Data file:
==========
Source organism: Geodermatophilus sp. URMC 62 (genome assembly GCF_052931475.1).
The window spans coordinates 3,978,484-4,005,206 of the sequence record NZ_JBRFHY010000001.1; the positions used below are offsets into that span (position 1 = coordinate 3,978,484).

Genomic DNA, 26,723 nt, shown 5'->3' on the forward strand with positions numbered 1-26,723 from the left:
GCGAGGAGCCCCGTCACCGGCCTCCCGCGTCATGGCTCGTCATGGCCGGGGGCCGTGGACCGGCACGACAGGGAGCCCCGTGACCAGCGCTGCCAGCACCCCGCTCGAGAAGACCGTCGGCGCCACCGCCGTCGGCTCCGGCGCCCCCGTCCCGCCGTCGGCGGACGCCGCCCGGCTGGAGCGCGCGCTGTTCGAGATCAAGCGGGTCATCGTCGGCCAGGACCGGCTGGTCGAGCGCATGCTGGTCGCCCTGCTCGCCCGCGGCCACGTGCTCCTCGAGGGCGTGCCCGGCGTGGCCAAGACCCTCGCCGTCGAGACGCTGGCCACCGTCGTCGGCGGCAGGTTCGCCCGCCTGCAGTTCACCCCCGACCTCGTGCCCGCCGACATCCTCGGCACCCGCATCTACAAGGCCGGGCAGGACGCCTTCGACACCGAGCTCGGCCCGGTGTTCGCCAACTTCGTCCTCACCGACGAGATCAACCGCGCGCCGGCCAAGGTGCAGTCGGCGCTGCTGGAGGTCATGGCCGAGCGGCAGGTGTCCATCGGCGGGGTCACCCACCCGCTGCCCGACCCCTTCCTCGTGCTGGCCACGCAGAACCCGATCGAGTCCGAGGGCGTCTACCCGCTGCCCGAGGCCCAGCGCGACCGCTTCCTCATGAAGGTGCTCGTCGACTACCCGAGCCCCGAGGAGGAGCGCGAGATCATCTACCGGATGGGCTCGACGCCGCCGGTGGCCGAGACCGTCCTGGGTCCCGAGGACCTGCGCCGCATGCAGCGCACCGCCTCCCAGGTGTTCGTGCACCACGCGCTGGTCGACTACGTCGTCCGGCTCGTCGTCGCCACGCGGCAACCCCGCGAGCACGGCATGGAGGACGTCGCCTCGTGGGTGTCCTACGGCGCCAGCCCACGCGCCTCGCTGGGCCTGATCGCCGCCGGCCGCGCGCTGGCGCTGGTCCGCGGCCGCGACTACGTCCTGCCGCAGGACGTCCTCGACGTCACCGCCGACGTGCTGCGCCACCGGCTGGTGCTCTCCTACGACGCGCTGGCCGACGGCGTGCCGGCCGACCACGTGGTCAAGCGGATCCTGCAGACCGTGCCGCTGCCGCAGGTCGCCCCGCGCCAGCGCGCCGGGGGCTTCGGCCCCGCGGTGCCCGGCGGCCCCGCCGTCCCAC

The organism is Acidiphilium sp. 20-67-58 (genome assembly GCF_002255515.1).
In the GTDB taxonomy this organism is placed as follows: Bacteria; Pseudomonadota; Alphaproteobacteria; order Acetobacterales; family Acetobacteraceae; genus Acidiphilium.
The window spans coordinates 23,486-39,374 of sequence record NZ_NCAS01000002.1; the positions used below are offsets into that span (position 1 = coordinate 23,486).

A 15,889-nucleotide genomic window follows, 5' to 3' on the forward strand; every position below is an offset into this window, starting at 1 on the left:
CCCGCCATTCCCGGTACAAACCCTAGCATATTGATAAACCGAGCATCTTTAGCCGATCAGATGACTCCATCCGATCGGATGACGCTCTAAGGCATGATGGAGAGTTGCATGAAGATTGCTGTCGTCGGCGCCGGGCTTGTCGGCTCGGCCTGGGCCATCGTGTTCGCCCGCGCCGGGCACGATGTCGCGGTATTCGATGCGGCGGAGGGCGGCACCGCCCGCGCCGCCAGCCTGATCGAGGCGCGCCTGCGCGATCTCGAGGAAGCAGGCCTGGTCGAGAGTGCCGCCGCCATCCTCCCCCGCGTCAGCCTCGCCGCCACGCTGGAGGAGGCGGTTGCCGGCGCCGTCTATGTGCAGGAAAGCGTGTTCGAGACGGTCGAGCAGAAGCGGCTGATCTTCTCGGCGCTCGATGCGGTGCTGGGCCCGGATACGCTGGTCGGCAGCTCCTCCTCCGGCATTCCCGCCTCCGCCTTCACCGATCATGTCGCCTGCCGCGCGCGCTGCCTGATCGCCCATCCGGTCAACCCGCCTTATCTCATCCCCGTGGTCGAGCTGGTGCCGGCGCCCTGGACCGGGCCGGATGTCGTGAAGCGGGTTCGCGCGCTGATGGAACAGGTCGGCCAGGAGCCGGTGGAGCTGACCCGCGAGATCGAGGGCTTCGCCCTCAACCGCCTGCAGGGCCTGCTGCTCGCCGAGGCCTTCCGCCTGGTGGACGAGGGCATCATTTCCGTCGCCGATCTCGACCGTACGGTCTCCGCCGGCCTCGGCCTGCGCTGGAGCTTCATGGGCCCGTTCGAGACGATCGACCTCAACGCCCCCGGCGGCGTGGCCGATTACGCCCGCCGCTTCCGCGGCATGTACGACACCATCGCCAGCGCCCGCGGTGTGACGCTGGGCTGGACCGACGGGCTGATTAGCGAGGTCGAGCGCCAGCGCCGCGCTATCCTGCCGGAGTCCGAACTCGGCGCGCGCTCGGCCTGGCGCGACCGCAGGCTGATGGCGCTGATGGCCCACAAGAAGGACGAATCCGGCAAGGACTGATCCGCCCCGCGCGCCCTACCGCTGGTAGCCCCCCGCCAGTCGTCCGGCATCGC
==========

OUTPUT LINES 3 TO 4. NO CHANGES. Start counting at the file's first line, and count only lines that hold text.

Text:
Genomic DNA, 26,723 nt, shown 5'->3' on the forward strand with positions numbered 1-26,723 from the left:
GCGAGGAGCCCCGTCACCGGCCTCCCGCGTCATGGCTCGTCATGGCCGGGGGCCGTGGACCGGCACGACAGGGAGCCCCGTGACCAGCGCTGCCAGCACCCCGCTCGAGAAGACCGTCGGCGCCACCGCCGTCGGCTCCGGCGCCCCCGTCCCGCCGTCGGCGGACGCCGCCCGGCTGGAGCGCGCGCTGTTCGAGATCAAGCGGGTCATCGTCGGCCAGGACCGGCTGGTCGAGCGCATGCTGGTCGCCCTGCTCGCCCGCGGCCACGTGCTCCTCGAGGGCGTGCCCGGCGTGGCCAAGACCCTCGCCGTCGAGACGCTGGCCACCGTCGTCGGCGGCAGGTTCGCCCGCCTGCAGTTCACCCCCGACCTCGTGCCCGCCGACATCCTCGGCACCCGCATCTACAAGGCCGGGCAGGACGCCTTCGACACCGAGCTCGGCCCGGTGTTCGCCAACTTCGTCCTCACCGACGAGATCAACCGCGCGCCGGCCAAGGTGCAGTCGGCGCTGCTGGAGGTCATGGCCGAGCGGCAGGTGTCCATCGGCGGGGTCACCCACCCGCTGCCCGACCCCTTCCTCGTGCTGGCCACGCAGAACCCGATCGAGTCCGAGGGCGTCTACCCGCTGCCCGAGGCCCAGCGCGACCGCTTCCTCATGAAGGTGCTCGTCGACTACCCGAGCCCCGAGGAGGAGCGCGAGATCATCTACCGGATGGGCTCGACGCCGCCGGTGGCCGAGACCGTCCTGGGTCCCGAGGACCTGCGCCGCATGCAGCGCACCGCCTCCCAGGTGTTCGTGCACCACGCGCTGGTCGACTACGTCGTCCGGCTCGTCGTCGCCACGCGGCAACCCCGCGAGCACGGCATGGAGGACGTCGCCTCGTGGGTGTCCTACGGCGCCAGCCCACGCGCCTCGCTGGGCCTGATCGCCGCCGGCCGCGCGCTGGCGCTGGTCCGCGGCCGCGACTACGTCCTGCCGCAGGACGTCCTCGACGTCACCGCCGACGTGCTGCGCCACCGGCTGGTGCTCTCCTACGACGCGCTGGCCGACGGCGTGCCGGCCGACCACGTGGTCAAGCGGATCCTGCAGACCGTGCCGCTGCCGCAGGTCGCCCCGCGCCAGCGCGCCGGGGGCTTCGGCCCCGCGGTGCCCGGCGGCCCCGCCGTCCCAC